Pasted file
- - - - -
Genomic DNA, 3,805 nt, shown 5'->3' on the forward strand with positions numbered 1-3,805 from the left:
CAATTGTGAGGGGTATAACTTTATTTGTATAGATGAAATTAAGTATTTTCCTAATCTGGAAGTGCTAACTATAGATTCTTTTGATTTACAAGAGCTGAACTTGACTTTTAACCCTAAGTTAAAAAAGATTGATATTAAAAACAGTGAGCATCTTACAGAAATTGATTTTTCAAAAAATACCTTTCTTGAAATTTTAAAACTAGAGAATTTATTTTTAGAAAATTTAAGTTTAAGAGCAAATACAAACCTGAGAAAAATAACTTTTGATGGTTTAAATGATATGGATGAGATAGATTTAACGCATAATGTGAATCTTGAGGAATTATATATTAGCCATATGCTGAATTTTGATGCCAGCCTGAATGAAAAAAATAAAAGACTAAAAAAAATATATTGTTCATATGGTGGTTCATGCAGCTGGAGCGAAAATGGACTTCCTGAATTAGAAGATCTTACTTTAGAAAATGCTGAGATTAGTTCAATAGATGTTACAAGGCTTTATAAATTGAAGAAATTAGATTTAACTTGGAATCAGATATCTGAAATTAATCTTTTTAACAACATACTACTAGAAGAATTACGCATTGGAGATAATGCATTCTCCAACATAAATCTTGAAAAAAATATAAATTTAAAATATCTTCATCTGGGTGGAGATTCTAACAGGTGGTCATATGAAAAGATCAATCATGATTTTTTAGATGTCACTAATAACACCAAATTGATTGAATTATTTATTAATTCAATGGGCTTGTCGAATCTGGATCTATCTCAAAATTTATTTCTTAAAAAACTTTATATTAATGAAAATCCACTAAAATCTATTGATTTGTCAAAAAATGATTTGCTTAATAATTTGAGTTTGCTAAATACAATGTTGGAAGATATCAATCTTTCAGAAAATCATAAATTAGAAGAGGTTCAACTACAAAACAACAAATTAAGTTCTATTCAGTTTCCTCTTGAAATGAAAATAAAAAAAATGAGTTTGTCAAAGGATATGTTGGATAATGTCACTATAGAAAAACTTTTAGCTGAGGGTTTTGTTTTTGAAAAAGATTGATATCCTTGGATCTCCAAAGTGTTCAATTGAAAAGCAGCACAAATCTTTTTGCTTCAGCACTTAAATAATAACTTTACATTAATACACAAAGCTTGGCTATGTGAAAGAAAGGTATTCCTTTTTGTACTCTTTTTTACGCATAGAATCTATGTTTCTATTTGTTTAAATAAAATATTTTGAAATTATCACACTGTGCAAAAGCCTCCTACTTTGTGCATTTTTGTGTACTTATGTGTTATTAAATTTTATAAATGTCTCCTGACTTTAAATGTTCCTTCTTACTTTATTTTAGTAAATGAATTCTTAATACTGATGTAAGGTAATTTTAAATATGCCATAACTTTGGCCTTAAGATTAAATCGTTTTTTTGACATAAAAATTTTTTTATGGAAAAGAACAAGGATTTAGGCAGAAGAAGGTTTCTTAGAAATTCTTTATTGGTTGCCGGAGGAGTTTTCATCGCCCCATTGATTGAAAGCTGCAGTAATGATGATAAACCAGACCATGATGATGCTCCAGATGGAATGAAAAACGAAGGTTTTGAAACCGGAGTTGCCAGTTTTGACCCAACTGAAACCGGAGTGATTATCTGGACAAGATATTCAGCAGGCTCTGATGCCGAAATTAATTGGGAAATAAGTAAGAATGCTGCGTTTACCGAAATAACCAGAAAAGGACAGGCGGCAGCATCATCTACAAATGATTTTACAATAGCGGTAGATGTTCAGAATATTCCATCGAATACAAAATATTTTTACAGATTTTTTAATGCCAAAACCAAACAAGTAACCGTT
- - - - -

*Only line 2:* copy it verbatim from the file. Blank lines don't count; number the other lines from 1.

CAATTGTGAGGGGTATAACTTTATTTGTATAGATGAAATTAAGTATTTTCCTAATCTGGAAGTGCTAACTATAGATTCTTTTGATTTACAAGAGCTGAACTTGACTTTTAACCCTAAGTTAAAAAAGATTGATATTAAAAACAGTGAGCATCTTACAGAAATTGATTTTTCAAAAAATACCTTTCTTGAAATTTTAAAACTAGAGAATTTATTTTTAGAAAATTTAAGTTTAAGAGCAAATACAAACCTGAGAAAAATAACTTTTGATGGTTTAAATGATATGGATGAGATAGATTTAACGCATAATGTGAATCTTGAGGAATTATATATTAGCCATATGCTGAATTTTGATGCCAGCCTGAATGAAAAAAATAAAAGACTAAAAAAAATATATTGTTCATATGGTGGTTCATGCAGCTGGAGCGAAAATGGACTTCCTGAATTAGAAGATCTTACTTTAGAAAATGCTGAGATTAGTTCAATAGATGTTACAAGGCTTTATAAATTGAAGAAATTAGATTTAACTTGGAATCAGATATCTGAAATTAATCTTTTTAACAACATACTACTAGAAGAATTACGCATTGGAGATAATGCATTCTCCAACATAAATCTTGAAAAAAATATAAATTTAAAATATCTTCATCTGGGTGGAGATTCTAACAGGTGGTCATATGAAAAGATCAATCATGATTTTTTAGATGTCACTAATAACACCAAATTGATTGAATTATTTATTAATTCAATGGGCTTGTCGAATCTGGATCTATCTCAAAATTTATTTCTTAAAAAACTTTATATTAATGAAAATCCACTAAAATCTATTGATTTGTCAAAAAATGATTTGCTTAATAATTTGAGTTTGCTAAATACAATGTTGGAAGATATCAATCTTTCAGAAAATCATAAATTAGAAGAGGTTCAACTACAAAACAACAAATTAAGTTCTATTCAGTTTCCTCTTGAAATGAAAATAAAAAAAATGAGTTTGTCAAAGGATATGTTGGATAATGTCACTATAGAAAAACTTTTAGCTGAGGGTTTTGTTTTTGAAAAAGATTGATATCCTTGGATCTCCAAAGTGTTCAATTGAAAAGCAGCACAAATCTTTTTGCTTCAGCACTTAAATAATAACTTTACATTAATACACAAAGCTTGGCTATGTGAAAGAAAGGTATTCCTTTTTGTACTCTTTTTTACGCATAGAATCTATGTTTCTATTTGTTTAAATAAAATATTTTGAAATTATCACACTGTGCAAAAGCCTCCTACTTTGTGCATTTTTGTGTACTTATGTGTTATTAAATTTTATAAATGTCTCCTGACTTTAAATGTTCCTTCTTACTTTATTTTAGTAAATGAATTCTTAATACTGATGTAAGGTAATTTTAAATATGCCATAACTTTGGCCTTAAGATTAAATCGTTTTTTTGACATAAAAATTTTTTTATGGAAAAGAACAAGGATTTAGGCAGAAGAAGGTTTCTTAGAAATTCTTTATTGGTTGCCGGAGGAGTTTTCATCGCCCCATTGATTGAAAGCTGCAGTAATGATGATAAACCAGACCATGATGATGCTCCAGATGGAATGAAAAACGAAGGTTTTGAAACCGGAGTTGCCAGTTTTGACCCAACTGAAACCGGAGTGATTATCTGGACAAGATATTCAGCAGGCTCTGATGCCGAAATTAATTGGGAAATAAGTAAGAATGCTGCGTTTACCGAAATAACCAGAAAAGGACAGGCGGCAGCATCATCTACAAATGATTTTACAATAGCGGTAGATGTTCAGAATATTCCATCGAATACAAAATATTTTTACAGATTTTTTAATGCCAAAACCAAACAAGTAACCGTT